Even with the settings cranked up, we achieved playable frame rates in FC2. Only a few frame per second separates High and Ultra High modes as we kept anti-aliasing at 4x. Even so, we experienced only mild stuttering throughout gameplay. For those looking for a smoother ride, try bumping down anti-aliasing to 2X.
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Battery Performance


According to its feature page,
the 6-cell lithium-ion battery that comes with the G51VX lasts up to 2 hours and 7 minutes. To test out all battery life claims, we use the notebook benchmark tool BatteryEater Pro running in Classic mode and record the time it takes for the laptop to shut down.
 
Battery Info & Performance
Testing with BatteryEater Pro



After 1 hour and 44 minutes, the G51VX used up a full charge. The battery life we experienced was on par with Lenovo's G530 which also sports a 6-cell battery. Keep in mind, our benchmark puts a continuous heavy load on the graphics card as well as the CPU so we don't feel that the 2 hour 7 minute battery life is misleading at all. With a lighter workload, the machine would have been able to hit that mark.  At any rate, it gives you just enough battery life to watch a movie or play a few rounds of your favorite game during a flight.
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Conclusion

 
Performance Summary: The Asus G51VX notebook turned in excellent scores throughout our testing. In Futuremark's PCMark Vantage benchmark, it beat out MSI's more expensive GT627 gaming notebook (3821 vs 3753) which sports a faster CPU. In addition, the G51VX performed admirably int he 3DMark benchmarks, again beating the the MSI GT627 (8460 vs 8197) in 3DMark06. After loading up the graphically demanding first person shooter, FarCry2, and cranking up all available settings, we witnessed playable frame rates that should satisfy the vast majority of gamers' needs.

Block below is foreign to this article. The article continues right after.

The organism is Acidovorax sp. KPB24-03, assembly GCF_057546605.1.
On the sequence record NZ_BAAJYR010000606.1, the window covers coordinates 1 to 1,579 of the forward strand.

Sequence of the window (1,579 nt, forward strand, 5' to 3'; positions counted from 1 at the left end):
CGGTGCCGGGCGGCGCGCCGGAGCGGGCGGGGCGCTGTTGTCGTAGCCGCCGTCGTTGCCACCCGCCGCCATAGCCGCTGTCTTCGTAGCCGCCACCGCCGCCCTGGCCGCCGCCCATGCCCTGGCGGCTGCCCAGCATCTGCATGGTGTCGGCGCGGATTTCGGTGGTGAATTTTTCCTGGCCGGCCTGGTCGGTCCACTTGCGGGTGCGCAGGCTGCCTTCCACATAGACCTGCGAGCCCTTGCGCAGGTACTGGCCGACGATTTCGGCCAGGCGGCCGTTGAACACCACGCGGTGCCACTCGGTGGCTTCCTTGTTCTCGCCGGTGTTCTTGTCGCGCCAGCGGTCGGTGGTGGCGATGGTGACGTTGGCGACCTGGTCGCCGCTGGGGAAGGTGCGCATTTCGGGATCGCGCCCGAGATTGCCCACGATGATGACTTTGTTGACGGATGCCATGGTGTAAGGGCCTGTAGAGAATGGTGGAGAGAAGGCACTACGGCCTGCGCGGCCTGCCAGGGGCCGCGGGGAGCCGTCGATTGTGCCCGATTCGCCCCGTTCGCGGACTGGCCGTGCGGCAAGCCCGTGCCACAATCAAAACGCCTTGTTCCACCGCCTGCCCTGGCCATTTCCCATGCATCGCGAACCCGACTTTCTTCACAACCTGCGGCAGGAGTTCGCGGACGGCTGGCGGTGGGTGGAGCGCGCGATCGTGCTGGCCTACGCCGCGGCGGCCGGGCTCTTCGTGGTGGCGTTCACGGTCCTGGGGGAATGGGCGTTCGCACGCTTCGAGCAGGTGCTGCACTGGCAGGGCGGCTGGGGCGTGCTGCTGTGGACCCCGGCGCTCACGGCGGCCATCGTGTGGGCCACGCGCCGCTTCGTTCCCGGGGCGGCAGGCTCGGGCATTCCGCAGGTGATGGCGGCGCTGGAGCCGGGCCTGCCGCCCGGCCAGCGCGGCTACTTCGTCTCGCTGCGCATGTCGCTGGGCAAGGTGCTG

A quick look at mobile gaming machines in the $1000 price range reveals very little competition. We find notebooks with slower 9800M and 9600M graphics solutions that can't keep up with the GTX 260M found on the G51VX. Moreover, looking for laptops with the GTX 260M reveals options that cost $300-$600 more than our review product. How did Asus do it? Looking at the G51VX's specifications reveals that this model uses a 2.0GHz dual-core CPU which is a bit slower but more affordable than the processors used by the competition. Needless to say, Asus has configured a well balanced machine that is a winner at its price point.

With a high level look at the G51VX, it is easy to be impressed with the notebook's combination of performance and affordability. Asus has produced a unique mid-range laptop with high-end gaming capability. It comes with a modern design that is aggressive and appealing. The lighted logo and backlit keyboard makes sure that onlookers know that this is machine is made for more than just e-mail and internet surfing. Given the system configuration's price of $1049, we think the G51VX represents one of the best values in gaming notebooks currently on the market. 



  • Excellent value
  • GeForce GTX 260M Graphics
  • Great Looking LCD
  • 4GB of memory

 

  • Short Battery Life
  • Very Basic User's Manual